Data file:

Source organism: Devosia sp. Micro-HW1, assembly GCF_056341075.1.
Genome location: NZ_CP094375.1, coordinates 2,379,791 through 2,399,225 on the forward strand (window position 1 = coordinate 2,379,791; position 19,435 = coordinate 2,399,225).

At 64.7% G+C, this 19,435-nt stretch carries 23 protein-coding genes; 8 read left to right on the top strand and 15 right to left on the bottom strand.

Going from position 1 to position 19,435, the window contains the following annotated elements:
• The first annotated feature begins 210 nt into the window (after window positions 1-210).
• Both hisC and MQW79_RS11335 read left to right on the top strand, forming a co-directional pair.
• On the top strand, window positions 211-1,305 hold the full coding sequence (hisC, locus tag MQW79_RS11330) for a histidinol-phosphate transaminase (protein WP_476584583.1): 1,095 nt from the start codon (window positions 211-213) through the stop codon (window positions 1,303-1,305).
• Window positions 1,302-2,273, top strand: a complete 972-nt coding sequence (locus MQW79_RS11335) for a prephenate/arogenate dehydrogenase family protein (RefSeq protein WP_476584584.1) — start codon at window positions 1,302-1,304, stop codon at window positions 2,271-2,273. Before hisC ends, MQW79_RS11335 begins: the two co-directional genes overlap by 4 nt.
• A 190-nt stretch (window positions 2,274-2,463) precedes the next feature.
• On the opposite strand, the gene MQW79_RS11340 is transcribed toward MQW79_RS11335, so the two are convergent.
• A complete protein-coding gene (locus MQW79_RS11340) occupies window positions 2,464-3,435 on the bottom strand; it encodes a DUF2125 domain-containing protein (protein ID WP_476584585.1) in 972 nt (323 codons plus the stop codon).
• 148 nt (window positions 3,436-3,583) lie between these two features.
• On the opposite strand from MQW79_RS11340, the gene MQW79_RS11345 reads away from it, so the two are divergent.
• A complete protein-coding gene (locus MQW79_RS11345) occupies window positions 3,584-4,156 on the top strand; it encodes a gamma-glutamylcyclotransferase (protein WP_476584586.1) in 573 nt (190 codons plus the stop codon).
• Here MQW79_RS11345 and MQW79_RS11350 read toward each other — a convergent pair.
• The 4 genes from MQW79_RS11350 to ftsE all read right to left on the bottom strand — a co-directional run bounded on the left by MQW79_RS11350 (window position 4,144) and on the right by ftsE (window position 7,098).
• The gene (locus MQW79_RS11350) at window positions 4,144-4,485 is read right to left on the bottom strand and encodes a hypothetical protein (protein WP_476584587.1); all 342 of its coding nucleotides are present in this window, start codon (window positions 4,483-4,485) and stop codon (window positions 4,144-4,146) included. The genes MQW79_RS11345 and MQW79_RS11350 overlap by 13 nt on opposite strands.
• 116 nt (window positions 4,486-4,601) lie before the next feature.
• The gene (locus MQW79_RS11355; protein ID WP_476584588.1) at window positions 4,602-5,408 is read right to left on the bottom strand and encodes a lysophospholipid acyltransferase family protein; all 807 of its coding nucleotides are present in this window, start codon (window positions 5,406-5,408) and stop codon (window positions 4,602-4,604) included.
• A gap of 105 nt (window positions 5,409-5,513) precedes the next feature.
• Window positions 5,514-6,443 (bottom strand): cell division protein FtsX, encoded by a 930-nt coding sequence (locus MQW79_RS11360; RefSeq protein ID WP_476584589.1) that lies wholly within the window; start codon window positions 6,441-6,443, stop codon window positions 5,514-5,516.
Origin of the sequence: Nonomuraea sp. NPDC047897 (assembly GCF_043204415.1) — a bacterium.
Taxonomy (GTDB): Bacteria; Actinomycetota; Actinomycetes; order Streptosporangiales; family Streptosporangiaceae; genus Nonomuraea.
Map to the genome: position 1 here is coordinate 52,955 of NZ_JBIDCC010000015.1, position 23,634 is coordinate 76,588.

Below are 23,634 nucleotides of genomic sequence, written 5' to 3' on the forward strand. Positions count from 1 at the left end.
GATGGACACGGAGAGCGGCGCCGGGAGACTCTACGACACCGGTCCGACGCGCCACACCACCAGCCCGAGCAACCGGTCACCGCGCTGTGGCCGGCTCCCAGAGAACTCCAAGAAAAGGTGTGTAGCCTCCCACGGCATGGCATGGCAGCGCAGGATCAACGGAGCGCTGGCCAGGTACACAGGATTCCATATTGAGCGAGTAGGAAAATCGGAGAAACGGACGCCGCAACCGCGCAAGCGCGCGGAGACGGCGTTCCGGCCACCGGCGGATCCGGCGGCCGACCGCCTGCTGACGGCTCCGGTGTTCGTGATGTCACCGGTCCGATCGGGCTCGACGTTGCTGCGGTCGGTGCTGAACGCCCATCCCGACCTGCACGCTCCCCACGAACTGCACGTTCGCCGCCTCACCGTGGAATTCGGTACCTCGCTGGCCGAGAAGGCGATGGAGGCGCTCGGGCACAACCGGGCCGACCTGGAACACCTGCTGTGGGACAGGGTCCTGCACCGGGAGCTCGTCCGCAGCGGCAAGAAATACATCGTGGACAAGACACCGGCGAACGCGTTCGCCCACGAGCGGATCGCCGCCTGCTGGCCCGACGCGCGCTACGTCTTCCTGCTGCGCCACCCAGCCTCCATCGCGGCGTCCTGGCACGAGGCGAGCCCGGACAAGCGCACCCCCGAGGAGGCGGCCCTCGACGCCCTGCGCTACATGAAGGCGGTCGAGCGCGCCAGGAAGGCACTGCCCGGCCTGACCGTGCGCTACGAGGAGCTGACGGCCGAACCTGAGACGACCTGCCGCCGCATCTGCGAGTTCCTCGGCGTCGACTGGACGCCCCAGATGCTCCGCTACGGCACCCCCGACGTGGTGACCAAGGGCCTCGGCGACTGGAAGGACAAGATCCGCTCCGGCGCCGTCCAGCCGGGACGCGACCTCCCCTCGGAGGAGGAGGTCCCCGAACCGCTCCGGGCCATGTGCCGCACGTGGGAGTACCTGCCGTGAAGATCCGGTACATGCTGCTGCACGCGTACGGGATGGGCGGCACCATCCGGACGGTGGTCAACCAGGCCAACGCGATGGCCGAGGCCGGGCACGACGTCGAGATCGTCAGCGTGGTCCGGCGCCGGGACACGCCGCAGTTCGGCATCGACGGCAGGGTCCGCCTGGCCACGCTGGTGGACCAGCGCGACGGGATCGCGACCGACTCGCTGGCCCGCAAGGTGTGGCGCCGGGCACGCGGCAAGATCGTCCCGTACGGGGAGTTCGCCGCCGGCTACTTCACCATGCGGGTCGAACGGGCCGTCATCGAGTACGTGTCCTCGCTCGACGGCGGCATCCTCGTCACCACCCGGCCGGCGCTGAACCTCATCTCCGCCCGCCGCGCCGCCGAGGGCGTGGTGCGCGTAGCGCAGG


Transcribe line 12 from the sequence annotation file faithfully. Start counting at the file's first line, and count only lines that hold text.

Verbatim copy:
• 148 nt (window positions 3,436-3,583) lie between these two features.